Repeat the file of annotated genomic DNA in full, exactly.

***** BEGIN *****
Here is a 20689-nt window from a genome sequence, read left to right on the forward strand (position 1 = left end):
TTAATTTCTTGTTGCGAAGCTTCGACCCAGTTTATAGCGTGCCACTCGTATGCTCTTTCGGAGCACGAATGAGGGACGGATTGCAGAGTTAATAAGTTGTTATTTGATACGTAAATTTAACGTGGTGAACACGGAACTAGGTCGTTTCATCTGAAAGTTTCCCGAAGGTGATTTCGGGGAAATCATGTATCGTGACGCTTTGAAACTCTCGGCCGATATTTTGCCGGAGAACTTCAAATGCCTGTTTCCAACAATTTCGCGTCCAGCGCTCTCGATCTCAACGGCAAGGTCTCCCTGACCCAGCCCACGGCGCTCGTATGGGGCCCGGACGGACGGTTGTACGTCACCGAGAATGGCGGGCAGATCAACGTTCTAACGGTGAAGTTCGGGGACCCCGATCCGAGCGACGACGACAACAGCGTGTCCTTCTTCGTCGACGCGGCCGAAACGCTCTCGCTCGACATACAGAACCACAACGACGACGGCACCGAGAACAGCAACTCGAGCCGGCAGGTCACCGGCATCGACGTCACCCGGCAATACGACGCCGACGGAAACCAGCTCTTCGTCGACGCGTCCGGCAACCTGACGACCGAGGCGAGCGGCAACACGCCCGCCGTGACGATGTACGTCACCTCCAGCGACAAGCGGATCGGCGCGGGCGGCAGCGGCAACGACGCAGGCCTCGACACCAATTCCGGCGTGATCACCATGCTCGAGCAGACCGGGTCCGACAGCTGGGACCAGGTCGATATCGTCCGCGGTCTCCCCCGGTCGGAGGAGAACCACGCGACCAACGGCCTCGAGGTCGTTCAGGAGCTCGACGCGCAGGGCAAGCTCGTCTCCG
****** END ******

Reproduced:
Here is a 20689-nt window from a genome sequence, read left to right on the forward strand (position 1 = left end):
TTAATTTCTTGTTGCGAAGCTTCGACCCAGTTTATAGCGTGCCACTCGTATGCTCTTTCGGAGCACGAATGAGGGACGGATTGCAGAGTTAATAAGTTGTTATTTGATACGTAAATTTAACGTGGTGAACACGGAACTAGGTCGTTTCATCTGAAAGTTTCCCGAAGGTGATTTCGGGGAAATCATGTATCGTGACGCTTTGAAACTCTCGGCCGATATTTTGCCGGAGAACTTCAAATGCCTGTTTCCAACAATTTCGCGTCCAGCGCTCTCGATCTCAACGGCAAGGTCTCCCTGACCCAGCCCACGGCGCTCGTATGGGGCCCGGACGGACGGTTGTACGTCACCGAGAATGGCGGGCAGATCAACGTTCTAACGGTGAAGTTCGGGGACCCCGATCCGAGCGACGACGACAACAGCGTGTCCTTCTTCGTCGACGCGGCCGAAACGCTCTCGCTCGACATACAGAACCACAACGACGACGGCACCGAGAACAGCAACTCGAGCCGGCAGGTCACCGGCATCGACGTCACCCGGCAATACGACGCCGACGGAAACCAGCTCTTCGTCGACGCGTCCGGCAACCTGACGACCGAGGCGAGCGGCAACACGCCCGCCGTGACGATGTACGTCACCTCCAGCGACAAGCGGATCGGCGCGGGCGGCAGCGGCAACGACGCAGGCCTCGACACCAATTCCGGCGTGATCACCATGCTCGAGCAGACCGGGTCCGACAGCTGGGACCAGGTCGATATCGTCCGCGGTCTCCCCCGGTCGGAGGAGAACCACGCGACCAACGGCCTCGAGGTCGTTCAGGAGCTCGACGCGCAGGGCAAGCTCGTCTCCG